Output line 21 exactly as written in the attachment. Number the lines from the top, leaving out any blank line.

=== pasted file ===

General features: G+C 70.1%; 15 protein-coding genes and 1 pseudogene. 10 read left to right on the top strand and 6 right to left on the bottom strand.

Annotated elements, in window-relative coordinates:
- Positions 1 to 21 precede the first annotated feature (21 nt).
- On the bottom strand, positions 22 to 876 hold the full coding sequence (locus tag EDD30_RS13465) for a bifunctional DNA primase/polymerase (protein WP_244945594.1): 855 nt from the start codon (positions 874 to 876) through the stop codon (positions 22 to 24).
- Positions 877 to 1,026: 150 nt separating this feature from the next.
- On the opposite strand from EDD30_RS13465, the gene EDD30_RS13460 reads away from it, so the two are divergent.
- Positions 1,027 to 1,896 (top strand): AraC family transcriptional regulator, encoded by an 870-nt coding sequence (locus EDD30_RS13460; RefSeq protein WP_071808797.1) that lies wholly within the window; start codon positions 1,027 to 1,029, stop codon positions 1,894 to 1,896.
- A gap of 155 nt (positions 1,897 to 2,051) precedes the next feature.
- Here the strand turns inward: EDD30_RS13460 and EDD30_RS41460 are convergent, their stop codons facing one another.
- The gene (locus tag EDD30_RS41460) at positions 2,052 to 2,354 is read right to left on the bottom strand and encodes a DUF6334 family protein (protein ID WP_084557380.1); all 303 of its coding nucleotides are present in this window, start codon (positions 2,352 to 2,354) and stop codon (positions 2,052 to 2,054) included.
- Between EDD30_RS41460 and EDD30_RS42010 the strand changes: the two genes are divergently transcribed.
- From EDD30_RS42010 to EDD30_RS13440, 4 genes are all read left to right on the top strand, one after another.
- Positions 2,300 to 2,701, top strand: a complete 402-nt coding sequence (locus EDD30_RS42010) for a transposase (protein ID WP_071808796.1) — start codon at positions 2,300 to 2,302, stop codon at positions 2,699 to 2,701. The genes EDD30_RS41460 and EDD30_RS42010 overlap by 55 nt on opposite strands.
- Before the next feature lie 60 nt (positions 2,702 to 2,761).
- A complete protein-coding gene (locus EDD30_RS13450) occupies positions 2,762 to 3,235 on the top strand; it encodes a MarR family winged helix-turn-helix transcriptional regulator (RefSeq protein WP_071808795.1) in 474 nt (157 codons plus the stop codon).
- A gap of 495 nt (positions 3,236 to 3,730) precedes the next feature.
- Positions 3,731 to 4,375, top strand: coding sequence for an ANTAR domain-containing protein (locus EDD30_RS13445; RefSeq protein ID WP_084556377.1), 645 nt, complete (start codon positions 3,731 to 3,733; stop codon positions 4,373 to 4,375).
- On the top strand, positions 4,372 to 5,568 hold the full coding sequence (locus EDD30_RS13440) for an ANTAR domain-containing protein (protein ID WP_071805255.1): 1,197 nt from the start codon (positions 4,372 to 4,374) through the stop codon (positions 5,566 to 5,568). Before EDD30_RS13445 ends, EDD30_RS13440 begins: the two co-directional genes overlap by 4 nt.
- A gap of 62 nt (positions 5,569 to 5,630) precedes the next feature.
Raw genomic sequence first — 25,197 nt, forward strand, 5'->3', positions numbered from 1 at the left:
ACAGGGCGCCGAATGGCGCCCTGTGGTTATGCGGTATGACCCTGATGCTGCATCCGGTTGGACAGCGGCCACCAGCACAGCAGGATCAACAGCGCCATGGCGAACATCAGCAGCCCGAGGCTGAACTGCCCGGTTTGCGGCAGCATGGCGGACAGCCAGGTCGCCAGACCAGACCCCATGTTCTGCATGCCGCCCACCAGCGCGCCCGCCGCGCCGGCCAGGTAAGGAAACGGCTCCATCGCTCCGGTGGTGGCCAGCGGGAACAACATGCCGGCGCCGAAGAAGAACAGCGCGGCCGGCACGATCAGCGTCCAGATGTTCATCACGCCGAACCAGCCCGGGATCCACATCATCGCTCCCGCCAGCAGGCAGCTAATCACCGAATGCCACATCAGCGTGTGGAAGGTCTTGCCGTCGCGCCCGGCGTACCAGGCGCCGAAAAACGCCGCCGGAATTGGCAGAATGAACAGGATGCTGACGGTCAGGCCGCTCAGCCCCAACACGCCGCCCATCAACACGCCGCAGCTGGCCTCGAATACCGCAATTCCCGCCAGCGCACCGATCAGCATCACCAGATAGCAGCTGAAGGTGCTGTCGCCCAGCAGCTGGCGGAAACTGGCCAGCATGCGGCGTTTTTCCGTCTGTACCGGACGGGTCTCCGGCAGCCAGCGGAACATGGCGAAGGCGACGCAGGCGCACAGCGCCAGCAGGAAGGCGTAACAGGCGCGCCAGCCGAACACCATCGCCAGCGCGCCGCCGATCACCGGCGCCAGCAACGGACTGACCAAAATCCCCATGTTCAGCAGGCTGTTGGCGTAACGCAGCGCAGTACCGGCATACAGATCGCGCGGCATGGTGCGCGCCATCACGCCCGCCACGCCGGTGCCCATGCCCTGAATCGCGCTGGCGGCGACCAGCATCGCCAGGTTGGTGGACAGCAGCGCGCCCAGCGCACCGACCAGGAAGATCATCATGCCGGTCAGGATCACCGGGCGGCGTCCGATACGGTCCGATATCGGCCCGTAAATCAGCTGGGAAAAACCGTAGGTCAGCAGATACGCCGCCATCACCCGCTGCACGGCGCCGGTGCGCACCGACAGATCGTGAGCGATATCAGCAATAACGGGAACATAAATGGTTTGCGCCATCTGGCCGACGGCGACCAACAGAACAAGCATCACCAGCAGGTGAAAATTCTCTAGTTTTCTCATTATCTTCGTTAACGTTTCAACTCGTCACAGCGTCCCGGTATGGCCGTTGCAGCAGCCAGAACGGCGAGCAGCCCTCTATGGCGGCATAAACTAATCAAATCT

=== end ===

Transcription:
ACAGGGCGCCGAATGGCGCCCTGTGGTTATGCGGTATGACCCTGATGCTGCATCCGGTTGGACAGCGGCCACCAGCACAGCAGGATCAACAGCGCCATGGCGAACATCAGCAGCCCGAGGCTGAACTGCCCGGTTTGCGGCAGCATGGCGGACAGCCAGGTCGCCAGACCAGACCCCATGTTCTGCATGCCGCCCACCAGCGCGCCCGCCGCGCCGGCCAGGTAAGGAAACGGCTCCATCGCTCCGGTGGTGGCCAGCGGGAACAACATGCCGGCGCCGAAGAAGAACAGCGCGGCCGGCACGATCAGCGTCCAGATGTTCATCACGCCGAACCAGCCCGGGATCCACATCATCGCTCCCGCCAGCAGGCAGCTAATCACCGAATGCCACATCAGCGTGTGGAAGGTCTTGCCGTCGCGCCCGGCGTACCAGGCGCCGAAAAACGCCGCCGGAATTGGCAGAATGAACAGGATGCTGACGGTCAGGCCGCTCAGCCCCAACACGCCGCCCATCAACACGCCGCAGCTGGCCTCGAATACCGCAATTCCCGCCAGCGCACCGATCAGCATCACCAGATAGCAGCTGAAGGTGCTGTCGCCCAGCAGCTGGCGGAAACTGGCCAGCATGCGGCGTTTTTCCGTCTGTACCGGACGGGTCTCCGGCAGCCAGCGGAACATGGCGAAGGCGACGCAGGCGCACAGCGCCAGCAGGAAGGCGTAACAGGCGCGCCAGCCGAACACCATCGCCAGCGCGCCGCCGATCACCGGCGCCAGCAACGGACTGACCAAAATCCCCATGTTCAGCAGGCTGTTGGCGTAACGCAGCGCAGTACCGGCATACAGATCGCGCGGCATGGTGCGCGCCATCACGCCCGCCACGCCGGTGCCCATGCCCTGAATCGCGCTGGCGGCGACCAGCATCGCCAGGTTGGTGGACAGCAGCGCGCCCAGCGCACCGACCAGGAAGATCATCATGCCGGTCAGGATCACCGGGCGGCGTCCGATACGGTCCGATATCGGCCCGTAAATCAGCTGGGAAAAACCGTAGGTCAGCAGATACGCCGCCATCACCCGCTGCACGGCGCCGGTGCGCACCGACAGATCGTGAGCGATATCAGCAATAACGGGAACATAAATGGTTTGCGCCATCTGGCCGACGGCGACCAACAGAACAAGCATCACCAGCAGGTGAAAATTCTCTAGTTTTCTCATTATCTTCGTTAACGTTTCAACTCGTCACAGCGTCCCGGTATGGCCGTTGCAGCAGCCAGAACGGCGAGCAGCCCTCTATGGCGGCATAAACTAATCAAATCT